There is very limited availability for this program; reserve your seat at the table by signing up below. Priority is given in a first-come, first-served basis. Email to register; serious enquiries only, please.

// Cogals // Cyclotourism // Keepers Tour // The Hardmen // The Rides

  1. @ChrisO

    Hurrah it’s official.
    The family will come and we’ll stay in Ghent so I will do the Roubaix ride on Saturday and we’ll all come to watch the Ronde on Sunday.
    Then we’ll stay for a couple of days to have a look around Flanders and the WW1 sites – my 15 year old son wants to join the military so I think it should be mandatory for him to realise it isn’t like paintball.

    Congrats. You’ll have a ball.
    Good work on the decision to have a look at the WW1 sites.

  2. @ChrisO

    Then we’ll stay for a couple of days to have a look around Flanders and the WW1 sites – my 15 year old son wants to join the military so I think it should be mandatory for him to realise it isn’t like paintball.

    that should put him off….
    WW2 stuff in Normandy is heartbreaking, I can only imagine the WW1 stuff is worse – hard fucking men, or sadly in that case, largely boys – sobering in the extreme

    Great to hear you are coming along – I just met my new Spesh Roubaix for the first time today in person – had to ask the LBS owner to look away whilst I licked it all over, couldn’t help myself, it’s frigging beautiful – only concern now is dare I thrash it down the trench – now I have learned how not to look after a bike, I think I am going to be anal about looking after this one…..

    that said, it is a Roubaix, with Roubaix tyres, so if I don’t, maybe it will refuse to let me ride it on more mundane outings…..ah well, 6 months to ponder the delightful problem!!

  3. @Chris
    have you made your excuses to the family for this one yet Chris?

  4. Not yet, too busy with Mrs Chris’ 21st celebrations.

  5. @Chris
    spoil her rotten, then pop the question – you can do it, you did it once before

  6. @Dr C

    ha ha, there’s a funny story about that

  7. @Chris
    excellent, you can tell us that one as we collapse into a glass of finest Belgian non-Trappist Ale on the 31st

  8. @ChrisO
    I’ve got 25 years under my belt. Will be happy to talk to him about how it’s definitely not a paintball tourney.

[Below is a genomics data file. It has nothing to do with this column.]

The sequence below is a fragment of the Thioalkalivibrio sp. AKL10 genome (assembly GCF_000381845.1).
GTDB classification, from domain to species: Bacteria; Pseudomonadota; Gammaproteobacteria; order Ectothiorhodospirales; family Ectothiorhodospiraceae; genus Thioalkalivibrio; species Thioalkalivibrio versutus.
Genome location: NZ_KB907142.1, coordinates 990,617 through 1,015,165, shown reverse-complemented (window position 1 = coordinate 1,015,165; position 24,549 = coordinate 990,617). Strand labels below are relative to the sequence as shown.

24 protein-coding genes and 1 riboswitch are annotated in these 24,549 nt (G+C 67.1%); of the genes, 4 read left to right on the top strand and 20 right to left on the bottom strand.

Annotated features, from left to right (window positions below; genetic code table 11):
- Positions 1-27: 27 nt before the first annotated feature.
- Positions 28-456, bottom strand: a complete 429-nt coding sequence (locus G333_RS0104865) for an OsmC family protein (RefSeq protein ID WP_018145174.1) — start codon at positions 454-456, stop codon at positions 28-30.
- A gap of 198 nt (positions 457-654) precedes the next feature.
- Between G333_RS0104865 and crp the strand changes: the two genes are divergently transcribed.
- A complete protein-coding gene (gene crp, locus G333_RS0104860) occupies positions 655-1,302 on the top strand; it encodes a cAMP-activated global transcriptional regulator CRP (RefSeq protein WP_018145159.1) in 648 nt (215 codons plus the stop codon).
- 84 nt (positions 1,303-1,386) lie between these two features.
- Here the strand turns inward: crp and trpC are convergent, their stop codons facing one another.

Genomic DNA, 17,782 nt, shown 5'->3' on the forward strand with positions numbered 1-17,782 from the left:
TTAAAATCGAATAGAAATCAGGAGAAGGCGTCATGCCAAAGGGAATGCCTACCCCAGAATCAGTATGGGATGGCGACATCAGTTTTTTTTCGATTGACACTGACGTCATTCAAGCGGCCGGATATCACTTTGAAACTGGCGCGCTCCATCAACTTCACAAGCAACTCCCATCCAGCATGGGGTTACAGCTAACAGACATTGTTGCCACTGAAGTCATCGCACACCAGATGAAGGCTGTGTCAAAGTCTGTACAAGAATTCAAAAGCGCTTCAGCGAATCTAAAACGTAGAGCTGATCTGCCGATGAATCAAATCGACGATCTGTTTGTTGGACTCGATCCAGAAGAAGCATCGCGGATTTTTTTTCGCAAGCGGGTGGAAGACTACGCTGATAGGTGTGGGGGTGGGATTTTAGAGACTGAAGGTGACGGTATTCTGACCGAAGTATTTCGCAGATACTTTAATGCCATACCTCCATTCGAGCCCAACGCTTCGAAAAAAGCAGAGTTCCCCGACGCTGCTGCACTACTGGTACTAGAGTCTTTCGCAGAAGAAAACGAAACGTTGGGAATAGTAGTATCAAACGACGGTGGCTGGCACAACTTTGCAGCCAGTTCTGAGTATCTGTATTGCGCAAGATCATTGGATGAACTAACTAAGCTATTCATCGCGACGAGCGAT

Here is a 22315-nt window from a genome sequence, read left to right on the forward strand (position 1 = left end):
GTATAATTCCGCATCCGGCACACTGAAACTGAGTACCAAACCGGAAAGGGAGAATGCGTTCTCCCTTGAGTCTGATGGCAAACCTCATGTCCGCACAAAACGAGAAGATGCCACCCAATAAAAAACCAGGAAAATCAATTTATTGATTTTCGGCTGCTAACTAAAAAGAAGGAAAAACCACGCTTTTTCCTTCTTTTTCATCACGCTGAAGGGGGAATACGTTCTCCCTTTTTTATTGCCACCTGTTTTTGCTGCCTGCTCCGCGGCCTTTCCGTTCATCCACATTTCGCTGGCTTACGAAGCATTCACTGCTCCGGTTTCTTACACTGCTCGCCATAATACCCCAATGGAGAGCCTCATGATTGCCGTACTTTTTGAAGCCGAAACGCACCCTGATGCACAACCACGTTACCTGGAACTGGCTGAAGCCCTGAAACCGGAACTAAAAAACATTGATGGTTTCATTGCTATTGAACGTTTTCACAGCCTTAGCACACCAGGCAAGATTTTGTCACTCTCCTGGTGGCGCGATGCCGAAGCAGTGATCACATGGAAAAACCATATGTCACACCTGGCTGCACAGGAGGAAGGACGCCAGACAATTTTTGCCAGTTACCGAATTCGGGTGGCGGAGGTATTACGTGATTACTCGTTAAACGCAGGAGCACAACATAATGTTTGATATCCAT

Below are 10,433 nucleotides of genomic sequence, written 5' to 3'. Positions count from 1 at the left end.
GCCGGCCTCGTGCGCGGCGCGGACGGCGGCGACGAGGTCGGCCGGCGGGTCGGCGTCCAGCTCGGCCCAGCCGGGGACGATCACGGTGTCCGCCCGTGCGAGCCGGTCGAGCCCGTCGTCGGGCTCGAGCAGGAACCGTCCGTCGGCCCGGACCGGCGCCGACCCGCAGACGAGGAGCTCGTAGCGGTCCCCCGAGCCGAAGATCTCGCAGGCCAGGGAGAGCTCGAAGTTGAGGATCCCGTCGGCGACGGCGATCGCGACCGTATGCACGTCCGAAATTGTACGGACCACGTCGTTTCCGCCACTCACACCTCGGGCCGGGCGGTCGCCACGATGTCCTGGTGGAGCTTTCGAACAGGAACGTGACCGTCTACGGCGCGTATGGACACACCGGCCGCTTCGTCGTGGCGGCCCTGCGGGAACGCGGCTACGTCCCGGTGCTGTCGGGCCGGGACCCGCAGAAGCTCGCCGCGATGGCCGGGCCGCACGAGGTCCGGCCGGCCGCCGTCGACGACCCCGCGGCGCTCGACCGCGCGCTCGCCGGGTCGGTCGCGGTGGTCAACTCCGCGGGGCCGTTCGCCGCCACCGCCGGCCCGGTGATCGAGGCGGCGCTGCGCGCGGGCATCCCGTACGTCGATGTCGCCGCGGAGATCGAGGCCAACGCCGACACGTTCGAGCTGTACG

Assuming I can stay vertical after the Roubaix ride.

  9. Looked through all the recent articles that seemed relevant but couldn’t find the post. Is there any more info on a possible Pommie Cogal before or after the Keepers Tour? Going to purchase airfare over the pond from the Colonies soon.

  10. OK, up for the full gig. Have put in an order for some new shoes for the lady (Ambrosio Nemesis Rims, with Royce Hubs… first time ever on tubs, but I figure what the hell: we’re to be supported on our rides?). Now need to work through the winter on the organic component of the machine.

    The Wife thinks I’m mad “So, you’re off to Belgium to spend a week in lycra with a bunch of people you met on the internet… but haven’t actually met yet? Just to check, is your will up to date?”

    SO excited. Will be an awesome trip. Thanks for organising.

  11. @frank

    How are the wheels coming together?

    I know the Pros quite often ride carbon rims on the cobbles but for mere mortals, is it a bad idea. I’ve had these in mind for an upgrade and was wondering about durability. They also come in a Cross version which might hold up to my weight and lack of finesse a bit better.

  12. @roadslave
    That is friggin hilarious! My VMH gave me the same… “Wait a second, you want to spend a week with a bunch of shaved legged, middle aged men you met on the internet in Belgium? Is there something about this group you haven’t told me?” Me “No, can I go?”

  13. @roadslave, @Anjin-san
    That’s awesome! At the Cogal, we had a similar feeling like were were all on a group blind date.

    To answer your question from another thread: why do you think Rule #11 exists? Forget Spring Break, and come ride with us!

  14. @Anjin-san